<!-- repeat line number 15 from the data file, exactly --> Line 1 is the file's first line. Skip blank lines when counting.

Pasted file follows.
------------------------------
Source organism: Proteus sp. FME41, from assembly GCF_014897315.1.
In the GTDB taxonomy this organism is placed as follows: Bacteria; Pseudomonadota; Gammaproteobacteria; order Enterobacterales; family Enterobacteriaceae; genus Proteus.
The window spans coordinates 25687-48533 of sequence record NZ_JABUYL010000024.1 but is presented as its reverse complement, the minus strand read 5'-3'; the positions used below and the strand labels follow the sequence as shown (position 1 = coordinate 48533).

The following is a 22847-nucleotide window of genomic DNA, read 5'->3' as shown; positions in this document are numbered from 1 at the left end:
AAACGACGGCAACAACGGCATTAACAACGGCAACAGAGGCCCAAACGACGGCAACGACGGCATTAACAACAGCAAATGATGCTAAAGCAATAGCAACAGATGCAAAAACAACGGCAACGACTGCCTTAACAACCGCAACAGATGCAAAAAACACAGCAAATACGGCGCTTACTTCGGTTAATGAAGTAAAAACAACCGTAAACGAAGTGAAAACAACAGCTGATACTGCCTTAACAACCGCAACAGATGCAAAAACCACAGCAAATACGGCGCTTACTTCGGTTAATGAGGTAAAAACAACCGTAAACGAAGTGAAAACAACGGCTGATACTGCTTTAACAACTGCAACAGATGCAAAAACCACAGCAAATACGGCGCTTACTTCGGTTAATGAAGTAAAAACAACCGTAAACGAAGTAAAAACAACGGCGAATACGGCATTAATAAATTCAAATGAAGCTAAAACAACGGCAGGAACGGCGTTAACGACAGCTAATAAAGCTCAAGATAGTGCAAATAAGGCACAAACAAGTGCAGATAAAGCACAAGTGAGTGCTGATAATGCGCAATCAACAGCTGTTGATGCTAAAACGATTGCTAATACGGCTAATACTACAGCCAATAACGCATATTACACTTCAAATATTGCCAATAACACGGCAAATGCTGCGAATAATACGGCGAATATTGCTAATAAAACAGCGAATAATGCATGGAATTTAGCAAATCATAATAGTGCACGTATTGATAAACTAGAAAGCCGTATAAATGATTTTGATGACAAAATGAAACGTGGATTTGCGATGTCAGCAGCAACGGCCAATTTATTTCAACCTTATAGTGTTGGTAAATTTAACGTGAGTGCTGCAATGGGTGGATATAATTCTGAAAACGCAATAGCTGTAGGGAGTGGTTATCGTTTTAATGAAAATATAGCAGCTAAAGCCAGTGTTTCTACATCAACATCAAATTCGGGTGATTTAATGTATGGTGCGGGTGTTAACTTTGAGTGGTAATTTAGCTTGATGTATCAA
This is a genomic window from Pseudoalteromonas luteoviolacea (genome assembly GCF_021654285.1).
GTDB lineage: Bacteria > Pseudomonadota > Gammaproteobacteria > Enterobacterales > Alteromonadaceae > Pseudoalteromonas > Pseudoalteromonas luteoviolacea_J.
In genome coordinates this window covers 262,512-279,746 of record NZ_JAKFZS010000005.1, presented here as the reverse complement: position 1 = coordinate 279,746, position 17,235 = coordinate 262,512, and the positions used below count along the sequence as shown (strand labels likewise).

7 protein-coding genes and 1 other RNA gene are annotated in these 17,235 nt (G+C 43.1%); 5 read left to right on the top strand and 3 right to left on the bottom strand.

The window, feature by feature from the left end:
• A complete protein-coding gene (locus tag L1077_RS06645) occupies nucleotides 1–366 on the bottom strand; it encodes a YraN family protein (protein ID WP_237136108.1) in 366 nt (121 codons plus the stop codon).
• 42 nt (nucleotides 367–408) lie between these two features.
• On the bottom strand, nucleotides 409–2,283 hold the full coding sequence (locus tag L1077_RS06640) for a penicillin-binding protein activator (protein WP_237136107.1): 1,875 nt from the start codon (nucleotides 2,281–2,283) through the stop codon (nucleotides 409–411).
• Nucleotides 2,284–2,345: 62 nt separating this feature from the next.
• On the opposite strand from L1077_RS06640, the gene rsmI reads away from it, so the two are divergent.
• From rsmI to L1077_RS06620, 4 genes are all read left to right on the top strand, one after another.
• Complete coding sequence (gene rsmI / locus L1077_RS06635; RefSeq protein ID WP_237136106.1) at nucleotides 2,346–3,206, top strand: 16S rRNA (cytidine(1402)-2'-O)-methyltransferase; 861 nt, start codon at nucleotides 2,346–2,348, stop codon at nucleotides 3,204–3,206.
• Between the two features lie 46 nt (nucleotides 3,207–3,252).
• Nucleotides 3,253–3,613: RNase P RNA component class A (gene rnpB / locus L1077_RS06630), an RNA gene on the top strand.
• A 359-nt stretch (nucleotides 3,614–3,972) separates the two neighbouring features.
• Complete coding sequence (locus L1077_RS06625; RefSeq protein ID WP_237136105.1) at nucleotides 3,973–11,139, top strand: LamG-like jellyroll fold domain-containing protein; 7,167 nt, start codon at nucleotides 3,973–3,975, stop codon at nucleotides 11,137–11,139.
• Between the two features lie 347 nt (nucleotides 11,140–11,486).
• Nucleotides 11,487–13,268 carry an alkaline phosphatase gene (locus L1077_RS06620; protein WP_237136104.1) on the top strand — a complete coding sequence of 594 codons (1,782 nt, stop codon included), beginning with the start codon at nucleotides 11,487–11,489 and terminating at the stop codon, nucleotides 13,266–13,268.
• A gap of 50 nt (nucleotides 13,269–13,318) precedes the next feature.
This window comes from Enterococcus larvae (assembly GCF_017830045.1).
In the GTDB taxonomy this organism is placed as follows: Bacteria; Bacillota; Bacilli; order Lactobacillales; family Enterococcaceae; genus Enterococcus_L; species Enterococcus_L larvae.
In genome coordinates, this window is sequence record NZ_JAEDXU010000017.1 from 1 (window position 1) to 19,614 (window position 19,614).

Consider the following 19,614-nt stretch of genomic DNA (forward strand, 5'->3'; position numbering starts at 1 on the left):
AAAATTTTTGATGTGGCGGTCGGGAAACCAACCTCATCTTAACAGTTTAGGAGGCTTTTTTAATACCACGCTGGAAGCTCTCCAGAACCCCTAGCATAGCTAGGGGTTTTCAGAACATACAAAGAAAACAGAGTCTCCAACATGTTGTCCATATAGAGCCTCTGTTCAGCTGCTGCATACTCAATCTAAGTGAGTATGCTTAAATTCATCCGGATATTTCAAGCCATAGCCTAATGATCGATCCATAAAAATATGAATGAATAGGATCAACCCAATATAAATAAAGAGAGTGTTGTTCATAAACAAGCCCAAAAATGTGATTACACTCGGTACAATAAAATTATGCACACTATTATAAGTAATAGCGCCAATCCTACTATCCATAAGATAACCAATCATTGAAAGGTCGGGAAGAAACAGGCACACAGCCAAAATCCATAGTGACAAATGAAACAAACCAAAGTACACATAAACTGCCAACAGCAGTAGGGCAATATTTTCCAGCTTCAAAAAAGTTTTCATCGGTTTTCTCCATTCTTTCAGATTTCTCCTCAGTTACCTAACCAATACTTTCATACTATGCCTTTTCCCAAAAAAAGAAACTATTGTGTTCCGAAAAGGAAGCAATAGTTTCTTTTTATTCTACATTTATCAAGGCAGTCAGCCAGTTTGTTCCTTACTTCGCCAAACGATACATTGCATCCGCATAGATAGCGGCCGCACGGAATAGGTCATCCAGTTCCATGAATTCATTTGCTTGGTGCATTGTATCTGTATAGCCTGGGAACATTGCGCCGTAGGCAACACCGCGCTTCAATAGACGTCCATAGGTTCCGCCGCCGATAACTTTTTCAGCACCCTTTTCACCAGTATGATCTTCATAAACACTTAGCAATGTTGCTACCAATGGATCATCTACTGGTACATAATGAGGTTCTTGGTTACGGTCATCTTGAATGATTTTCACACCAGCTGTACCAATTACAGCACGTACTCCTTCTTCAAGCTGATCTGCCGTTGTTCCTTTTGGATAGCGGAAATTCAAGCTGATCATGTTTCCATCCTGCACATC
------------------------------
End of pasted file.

• On the opposite strand from L1077_RS06640, the gene rsmI reads away from it, so the two are divergent.